Jobs on the move

Posted 2/23/09

A piece of legislation that could potentially create thousands of jobs in Colorado — Rep. Joe Rice’s House Bill 1001 — is gaining momentum, …

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Jobs on the move


A piece of legislation that could potentially create thousands of jobs in Colorado — Rep. Joe Rice’s House Bill 1001 — is gaining momentum, having passed the House Finance Committee on a bipartisan 10-1 vote. It now goes to the House Appropriations Committee.

“We all feel these tough times, whether we are here working to balance the budget in the Capitol, or tightening our belts at home with our families, or facing budget cuts at work,” Rice said. “I believe that this bill is a terrific idea, one that will get Colorado working again. We can begin to put Colorado back to work, and to put our economy back on the right track with the passage of this bill.”

HB 1001 provides an income tax credit to firms that create jobs in Colorado.

The proposed legislation will focus on bringing new businesses to Colorado by offering tax incentives to companies that move to Colorado and create more than 20 new jobs in urban areas or over 10 new jobs in certain rural areas. The credit will allow employers to pay just half of the usually-required federal social security and Medicare taxes, for up to 10 years.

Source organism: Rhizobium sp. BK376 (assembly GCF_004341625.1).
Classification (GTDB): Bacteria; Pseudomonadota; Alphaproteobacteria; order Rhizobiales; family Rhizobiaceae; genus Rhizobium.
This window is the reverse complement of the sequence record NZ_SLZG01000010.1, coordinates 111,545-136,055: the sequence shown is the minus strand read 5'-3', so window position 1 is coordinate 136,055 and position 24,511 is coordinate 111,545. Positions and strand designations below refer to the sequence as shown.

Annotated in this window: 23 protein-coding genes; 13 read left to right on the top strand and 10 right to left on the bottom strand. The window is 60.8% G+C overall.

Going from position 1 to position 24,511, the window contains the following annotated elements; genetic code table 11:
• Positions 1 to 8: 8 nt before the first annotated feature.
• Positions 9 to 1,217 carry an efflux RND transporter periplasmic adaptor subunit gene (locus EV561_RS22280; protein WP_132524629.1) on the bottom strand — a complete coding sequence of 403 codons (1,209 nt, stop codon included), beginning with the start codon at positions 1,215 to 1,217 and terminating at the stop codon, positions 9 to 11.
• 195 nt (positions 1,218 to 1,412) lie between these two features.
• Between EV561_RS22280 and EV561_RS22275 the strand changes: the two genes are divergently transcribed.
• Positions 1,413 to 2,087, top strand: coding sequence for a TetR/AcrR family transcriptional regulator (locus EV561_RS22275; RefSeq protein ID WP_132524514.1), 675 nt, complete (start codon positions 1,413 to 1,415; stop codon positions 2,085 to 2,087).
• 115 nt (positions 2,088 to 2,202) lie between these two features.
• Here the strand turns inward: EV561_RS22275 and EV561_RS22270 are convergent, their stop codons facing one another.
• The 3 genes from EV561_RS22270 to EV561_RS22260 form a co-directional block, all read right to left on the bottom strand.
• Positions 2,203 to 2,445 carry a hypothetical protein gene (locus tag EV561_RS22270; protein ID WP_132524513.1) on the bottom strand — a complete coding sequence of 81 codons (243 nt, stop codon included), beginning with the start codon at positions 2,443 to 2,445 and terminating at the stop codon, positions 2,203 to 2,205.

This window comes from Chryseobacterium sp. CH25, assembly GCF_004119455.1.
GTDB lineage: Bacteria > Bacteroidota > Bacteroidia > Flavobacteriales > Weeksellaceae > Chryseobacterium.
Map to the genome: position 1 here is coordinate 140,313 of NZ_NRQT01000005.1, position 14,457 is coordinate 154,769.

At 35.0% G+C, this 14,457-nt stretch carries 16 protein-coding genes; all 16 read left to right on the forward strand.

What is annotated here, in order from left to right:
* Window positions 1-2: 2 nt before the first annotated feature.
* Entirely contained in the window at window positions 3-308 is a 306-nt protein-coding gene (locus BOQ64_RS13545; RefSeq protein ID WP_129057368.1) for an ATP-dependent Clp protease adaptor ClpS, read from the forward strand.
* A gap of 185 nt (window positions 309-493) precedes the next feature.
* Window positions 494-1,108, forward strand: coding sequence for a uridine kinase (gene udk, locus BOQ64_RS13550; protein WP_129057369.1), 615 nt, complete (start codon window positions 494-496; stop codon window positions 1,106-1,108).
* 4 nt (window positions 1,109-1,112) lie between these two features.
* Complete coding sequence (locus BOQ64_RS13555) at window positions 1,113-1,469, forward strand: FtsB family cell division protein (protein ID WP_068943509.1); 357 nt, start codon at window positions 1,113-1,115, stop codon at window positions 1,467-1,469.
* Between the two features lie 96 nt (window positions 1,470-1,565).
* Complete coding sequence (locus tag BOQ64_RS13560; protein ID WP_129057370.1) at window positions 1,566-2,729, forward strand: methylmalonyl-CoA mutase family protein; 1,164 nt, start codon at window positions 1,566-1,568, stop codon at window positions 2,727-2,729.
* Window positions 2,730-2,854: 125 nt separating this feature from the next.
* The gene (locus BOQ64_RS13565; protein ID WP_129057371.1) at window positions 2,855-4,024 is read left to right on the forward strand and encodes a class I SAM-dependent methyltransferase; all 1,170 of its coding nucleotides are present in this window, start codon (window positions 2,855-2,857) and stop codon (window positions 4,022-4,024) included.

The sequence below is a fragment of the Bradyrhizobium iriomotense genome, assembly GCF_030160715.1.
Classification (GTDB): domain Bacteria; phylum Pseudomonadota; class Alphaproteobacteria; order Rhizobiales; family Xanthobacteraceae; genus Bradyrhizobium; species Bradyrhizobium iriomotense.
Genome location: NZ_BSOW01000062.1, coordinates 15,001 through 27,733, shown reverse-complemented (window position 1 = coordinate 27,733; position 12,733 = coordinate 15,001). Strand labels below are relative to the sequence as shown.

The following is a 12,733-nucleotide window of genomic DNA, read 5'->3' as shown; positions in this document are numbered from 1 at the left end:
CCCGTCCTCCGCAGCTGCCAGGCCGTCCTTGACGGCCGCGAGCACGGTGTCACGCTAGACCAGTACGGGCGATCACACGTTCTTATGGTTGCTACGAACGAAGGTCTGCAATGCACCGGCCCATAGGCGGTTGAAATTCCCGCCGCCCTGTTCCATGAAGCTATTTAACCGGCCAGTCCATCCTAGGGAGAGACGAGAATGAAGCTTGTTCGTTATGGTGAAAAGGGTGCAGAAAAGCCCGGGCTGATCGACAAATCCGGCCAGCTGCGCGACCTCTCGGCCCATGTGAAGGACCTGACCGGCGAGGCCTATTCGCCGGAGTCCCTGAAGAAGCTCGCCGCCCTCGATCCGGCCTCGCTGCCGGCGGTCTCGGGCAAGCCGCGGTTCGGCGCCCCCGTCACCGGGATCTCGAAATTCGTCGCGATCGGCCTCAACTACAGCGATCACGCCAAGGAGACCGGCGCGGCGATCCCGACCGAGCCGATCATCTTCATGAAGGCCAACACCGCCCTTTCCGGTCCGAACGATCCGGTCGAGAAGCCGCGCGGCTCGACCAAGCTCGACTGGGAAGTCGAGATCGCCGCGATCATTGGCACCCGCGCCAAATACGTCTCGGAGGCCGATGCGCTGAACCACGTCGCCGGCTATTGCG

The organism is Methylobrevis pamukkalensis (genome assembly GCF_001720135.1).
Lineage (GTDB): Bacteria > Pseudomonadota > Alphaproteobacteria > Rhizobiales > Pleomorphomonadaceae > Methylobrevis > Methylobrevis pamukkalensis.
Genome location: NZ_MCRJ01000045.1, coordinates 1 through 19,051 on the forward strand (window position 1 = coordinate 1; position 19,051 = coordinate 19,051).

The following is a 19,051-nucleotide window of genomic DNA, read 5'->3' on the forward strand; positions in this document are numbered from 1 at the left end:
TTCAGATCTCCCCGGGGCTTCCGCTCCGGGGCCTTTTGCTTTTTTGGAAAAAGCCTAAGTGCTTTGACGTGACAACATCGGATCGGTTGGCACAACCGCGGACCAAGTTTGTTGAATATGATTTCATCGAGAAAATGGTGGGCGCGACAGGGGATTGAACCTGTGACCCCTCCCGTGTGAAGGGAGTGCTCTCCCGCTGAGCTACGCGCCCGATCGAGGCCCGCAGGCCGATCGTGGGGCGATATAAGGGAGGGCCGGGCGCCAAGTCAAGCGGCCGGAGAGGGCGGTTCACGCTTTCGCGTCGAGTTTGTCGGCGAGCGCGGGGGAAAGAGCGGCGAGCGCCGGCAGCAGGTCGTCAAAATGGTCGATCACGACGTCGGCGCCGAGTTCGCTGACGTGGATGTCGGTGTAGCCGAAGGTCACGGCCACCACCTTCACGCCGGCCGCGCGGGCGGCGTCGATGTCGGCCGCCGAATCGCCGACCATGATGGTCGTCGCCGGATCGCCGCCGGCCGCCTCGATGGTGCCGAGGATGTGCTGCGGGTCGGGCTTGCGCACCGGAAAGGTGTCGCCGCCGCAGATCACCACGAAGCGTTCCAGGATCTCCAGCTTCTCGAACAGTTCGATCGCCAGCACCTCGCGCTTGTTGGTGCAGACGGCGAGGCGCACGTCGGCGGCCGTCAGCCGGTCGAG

“When companies are looking for a new place to locate or expand, now we can put this incentive on the table,” Rep. Rice said. “This is a targeted and important tool that pays back a portion of the new revenue brought to Colorado — it’s a great deal for our great state. We can compete where we haven’t been able to, and hopefully, we can tip the scales in our favor.”

The tax credit, effective for tax years 2009 through 2019, is equal to one-half of the amount the employer is required to pay in federal social security and Medicare taxes on the created jobs.

In most cases, this is equal to 3.825 percent of each job's annual wage. For each job created, firms receive the credit each year the job is retained for up to five years.

The bill allows the credit to be given for jobs in any industry.

Firms are required to file an initial application to the Colorado Economic Development Commission outlining the number of jobs they expect to create over a period of up to five years and must provide documentation.

Each year, the commission is required to issue a tax credit certificate in the amount of the credit for that year to the firm, who in turn must submit the certificate with its income tax return to the Department of Revenue.

In addition, the commission is authorized to audit the accounts of each firm within twelve months following the receipt of the credit by the firm.

House Speaker Terrance Carroll said in a press release, “Our agenda to expand the circle of opportunity by creating good jobs and bolstering the economy is moving forward. This bill will provide significant incentives to entice new businesses to come to Colorado and create good jobs.”

Rice continued, “This bill is different than most other tax incentives that I’ve seen, with more checks and balances than any other similar proposals. A company has to prove that they would have located elsewhere if not for this incentive. Then, they must create the jobs.”


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